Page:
A few feet away, Speedball darted glances up and down the street as he fondled his Kalashnikov. Seeing nothing to hold his interest, he took aim at a pigeon on the bell tower. “So it’s a church. Big deal.”

“It is a big deal. And don’t go shooting the damn birds, okay?”

Speedball lowered his weapon. “Just because you’re superstitious doesn’t mean I am.”

“I’m not superstitious. I don’t even believe in God, you motherfucker. It’s just—” Vince glanced at the carved wooden doors, pock-marked with gunfire, and the stained glass windows, shattered in some places but still suggestive of peace and beauty. “It’s not cool to do the kind of work we do at a church. That’s all. Now go check that this place is clear.”

While Speedball walked the perimeter, weapon at the ready, Ozone lingered, trying to be philosophical. “It’s not like anyone uses this church any more. I bet they haven’t had a holy communion, or whatever they used to do here, since the Resource Wars. The whole neighborhood’s a wasteland.”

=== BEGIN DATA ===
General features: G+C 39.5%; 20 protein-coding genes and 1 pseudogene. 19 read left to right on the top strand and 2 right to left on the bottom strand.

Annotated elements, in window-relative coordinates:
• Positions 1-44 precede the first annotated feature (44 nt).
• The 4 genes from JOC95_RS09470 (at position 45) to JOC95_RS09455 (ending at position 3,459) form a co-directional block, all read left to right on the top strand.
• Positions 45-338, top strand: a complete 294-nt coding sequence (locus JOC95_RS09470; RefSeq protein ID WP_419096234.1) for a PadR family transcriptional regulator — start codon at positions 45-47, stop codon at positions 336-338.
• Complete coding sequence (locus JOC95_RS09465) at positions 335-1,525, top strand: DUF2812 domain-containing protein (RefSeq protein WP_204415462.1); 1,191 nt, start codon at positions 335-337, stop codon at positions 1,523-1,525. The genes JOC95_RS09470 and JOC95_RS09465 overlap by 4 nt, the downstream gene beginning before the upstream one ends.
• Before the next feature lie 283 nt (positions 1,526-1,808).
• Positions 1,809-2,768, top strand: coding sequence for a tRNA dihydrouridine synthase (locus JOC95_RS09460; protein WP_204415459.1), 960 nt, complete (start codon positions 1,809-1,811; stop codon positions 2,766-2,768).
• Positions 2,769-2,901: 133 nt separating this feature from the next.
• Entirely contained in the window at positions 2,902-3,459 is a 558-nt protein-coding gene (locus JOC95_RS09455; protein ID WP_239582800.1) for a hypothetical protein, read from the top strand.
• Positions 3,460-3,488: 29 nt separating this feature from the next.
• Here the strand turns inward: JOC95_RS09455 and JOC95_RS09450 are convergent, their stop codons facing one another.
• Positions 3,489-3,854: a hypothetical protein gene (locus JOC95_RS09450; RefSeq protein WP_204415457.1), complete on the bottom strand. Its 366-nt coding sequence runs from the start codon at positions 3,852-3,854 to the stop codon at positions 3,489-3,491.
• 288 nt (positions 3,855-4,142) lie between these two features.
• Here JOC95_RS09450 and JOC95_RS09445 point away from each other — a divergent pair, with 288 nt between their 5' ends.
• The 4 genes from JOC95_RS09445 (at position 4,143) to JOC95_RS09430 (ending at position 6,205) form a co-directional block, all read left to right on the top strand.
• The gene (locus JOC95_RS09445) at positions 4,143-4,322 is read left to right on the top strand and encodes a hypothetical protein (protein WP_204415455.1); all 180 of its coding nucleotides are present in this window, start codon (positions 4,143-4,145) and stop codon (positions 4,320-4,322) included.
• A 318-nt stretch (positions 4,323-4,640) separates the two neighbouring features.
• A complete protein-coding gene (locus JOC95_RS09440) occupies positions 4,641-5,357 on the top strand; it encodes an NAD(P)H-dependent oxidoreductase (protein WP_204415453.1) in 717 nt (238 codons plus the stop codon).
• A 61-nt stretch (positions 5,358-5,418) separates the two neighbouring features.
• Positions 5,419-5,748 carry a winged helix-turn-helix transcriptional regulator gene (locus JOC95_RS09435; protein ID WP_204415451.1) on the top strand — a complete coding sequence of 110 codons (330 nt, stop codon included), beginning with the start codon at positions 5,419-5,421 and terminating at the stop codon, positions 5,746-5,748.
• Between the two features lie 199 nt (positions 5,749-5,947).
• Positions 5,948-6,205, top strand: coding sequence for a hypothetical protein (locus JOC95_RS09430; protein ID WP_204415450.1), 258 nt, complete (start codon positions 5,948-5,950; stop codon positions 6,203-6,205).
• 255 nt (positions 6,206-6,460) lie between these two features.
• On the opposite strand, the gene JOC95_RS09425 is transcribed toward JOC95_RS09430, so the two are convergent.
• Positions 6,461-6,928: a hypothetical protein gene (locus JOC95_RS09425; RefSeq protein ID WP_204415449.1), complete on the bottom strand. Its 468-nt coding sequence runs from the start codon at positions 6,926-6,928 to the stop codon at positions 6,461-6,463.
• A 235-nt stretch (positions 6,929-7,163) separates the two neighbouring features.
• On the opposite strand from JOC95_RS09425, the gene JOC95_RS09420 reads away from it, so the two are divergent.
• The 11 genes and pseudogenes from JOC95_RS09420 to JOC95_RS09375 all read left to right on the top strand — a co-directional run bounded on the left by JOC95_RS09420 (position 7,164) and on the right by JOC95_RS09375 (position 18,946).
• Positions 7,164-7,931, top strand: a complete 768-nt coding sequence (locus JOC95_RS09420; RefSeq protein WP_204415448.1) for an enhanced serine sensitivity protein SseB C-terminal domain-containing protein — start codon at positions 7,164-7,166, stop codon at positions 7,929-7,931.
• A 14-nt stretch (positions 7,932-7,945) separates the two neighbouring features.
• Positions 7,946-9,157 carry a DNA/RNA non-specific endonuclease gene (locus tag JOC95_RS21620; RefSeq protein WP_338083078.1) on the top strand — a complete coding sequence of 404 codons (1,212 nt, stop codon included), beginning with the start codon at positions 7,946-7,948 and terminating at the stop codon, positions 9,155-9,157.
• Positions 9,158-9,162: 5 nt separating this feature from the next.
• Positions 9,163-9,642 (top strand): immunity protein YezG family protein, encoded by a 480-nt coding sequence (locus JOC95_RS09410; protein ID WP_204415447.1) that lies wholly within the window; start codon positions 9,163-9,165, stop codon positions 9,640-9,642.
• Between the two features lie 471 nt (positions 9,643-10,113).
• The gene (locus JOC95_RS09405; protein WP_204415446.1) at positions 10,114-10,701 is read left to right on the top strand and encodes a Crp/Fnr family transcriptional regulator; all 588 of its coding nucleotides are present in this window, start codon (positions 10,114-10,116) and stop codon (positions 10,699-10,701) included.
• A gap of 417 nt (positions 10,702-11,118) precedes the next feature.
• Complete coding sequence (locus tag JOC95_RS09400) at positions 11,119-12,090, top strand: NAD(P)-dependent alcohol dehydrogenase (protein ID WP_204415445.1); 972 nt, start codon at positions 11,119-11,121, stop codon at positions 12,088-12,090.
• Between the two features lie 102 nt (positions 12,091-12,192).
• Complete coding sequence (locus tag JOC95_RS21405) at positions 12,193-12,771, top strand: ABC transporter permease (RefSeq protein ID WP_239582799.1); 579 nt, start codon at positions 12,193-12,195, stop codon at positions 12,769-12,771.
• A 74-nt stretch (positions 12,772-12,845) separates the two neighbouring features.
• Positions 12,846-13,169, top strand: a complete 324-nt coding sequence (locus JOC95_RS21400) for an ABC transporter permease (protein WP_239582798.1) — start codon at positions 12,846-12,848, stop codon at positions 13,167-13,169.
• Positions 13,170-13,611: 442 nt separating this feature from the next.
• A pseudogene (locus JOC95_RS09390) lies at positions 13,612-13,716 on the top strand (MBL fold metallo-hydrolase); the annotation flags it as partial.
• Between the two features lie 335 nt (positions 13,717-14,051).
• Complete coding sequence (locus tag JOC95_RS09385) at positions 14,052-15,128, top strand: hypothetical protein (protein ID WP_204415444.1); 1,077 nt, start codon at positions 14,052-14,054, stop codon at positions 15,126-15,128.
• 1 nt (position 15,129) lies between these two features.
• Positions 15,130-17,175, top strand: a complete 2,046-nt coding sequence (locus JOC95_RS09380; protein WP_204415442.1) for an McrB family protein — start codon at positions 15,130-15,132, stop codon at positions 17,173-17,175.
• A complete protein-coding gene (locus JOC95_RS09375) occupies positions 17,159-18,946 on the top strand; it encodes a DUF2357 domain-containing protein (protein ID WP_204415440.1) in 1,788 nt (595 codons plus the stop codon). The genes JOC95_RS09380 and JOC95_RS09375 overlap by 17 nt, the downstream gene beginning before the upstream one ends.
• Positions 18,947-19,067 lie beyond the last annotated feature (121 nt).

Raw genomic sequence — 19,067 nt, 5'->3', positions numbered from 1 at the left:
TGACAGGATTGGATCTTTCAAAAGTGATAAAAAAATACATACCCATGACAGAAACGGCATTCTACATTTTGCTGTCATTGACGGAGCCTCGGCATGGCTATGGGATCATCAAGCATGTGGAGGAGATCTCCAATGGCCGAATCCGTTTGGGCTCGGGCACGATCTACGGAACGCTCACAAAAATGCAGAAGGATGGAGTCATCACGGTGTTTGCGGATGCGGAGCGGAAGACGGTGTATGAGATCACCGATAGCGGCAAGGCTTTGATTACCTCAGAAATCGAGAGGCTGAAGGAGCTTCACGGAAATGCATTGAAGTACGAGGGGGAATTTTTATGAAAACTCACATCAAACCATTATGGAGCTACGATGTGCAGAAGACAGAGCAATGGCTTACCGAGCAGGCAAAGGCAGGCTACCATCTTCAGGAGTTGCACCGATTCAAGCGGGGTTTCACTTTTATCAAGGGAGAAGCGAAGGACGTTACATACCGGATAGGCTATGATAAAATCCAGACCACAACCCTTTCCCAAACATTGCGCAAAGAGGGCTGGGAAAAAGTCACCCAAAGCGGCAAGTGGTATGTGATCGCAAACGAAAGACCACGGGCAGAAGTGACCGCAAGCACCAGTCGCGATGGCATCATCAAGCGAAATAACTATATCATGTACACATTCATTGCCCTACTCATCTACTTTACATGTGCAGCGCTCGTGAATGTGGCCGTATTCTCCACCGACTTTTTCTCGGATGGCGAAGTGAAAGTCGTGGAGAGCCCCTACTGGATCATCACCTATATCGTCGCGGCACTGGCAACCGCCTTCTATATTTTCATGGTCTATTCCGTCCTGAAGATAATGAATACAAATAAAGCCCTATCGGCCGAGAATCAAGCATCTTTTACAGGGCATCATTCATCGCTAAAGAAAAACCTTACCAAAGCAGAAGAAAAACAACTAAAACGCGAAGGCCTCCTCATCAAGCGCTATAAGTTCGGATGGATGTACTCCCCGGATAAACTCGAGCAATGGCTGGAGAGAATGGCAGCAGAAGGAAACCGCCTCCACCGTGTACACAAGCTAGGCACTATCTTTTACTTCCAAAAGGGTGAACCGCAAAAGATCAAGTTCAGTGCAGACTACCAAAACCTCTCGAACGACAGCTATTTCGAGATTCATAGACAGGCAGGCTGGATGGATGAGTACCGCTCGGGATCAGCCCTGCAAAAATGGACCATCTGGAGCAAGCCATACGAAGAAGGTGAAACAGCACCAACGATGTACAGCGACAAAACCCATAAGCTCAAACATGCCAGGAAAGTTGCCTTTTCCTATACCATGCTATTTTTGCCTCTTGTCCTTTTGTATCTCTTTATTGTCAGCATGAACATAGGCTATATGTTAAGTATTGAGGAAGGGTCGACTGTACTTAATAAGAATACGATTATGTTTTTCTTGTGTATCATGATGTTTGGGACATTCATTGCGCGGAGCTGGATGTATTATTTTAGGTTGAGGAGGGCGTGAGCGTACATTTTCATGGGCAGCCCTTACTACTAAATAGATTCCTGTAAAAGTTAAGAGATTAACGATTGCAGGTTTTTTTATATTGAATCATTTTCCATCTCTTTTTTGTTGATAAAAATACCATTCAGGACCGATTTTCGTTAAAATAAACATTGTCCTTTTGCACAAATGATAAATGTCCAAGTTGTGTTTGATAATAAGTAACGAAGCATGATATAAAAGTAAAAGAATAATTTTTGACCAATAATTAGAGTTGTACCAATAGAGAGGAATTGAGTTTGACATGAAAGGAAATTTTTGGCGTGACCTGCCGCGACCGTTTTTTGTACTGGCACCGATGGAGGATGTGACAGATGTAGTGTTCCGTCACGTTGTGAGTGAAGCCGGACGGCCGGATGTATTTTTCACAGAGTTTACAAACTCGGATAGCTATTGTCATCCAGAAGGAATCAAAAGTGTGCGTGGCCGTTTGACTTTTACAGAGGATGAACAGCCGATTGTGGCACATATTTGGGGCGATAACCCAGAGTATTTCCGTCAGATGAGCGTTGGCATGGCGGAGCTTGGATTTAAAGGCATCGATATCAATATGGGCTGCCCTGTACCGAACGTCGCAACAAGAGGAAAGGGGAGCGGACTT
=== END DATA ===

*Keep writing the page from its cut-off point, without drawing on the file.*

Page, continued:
“Exactly. Those bastards could’ve picked anyplace to do this, so why here?”

“That’s Quix for you. No respect for the past.”

Vince rubbed the blue tattoo running in a stripe across his left cheek. “Tell the others it’s okay to bring the cart.”

After Ozone left, Vince did a quick check of the premises. Not that he didn’t trust Speedball – the guy was loyal, in spite of being about as sane as a rabid raccoon. The problem was that he couldn’t stay away from the substances that gave him his code name, and a drug runner with an addiction was always bad news.

It was hard to find good help in a post-apocalyptic city.

Satisfied that the place was secure, except for the pigeons Speedball was aiming at again, Vince found a spot at the front of the church where he could lean in phony nonchalance against a pole. Once again, he cursed Quix for setting the rendezvous at a church. The choice of location had been no accident; Quix never missed an opportunity to gain a psychological edge. But what did he want?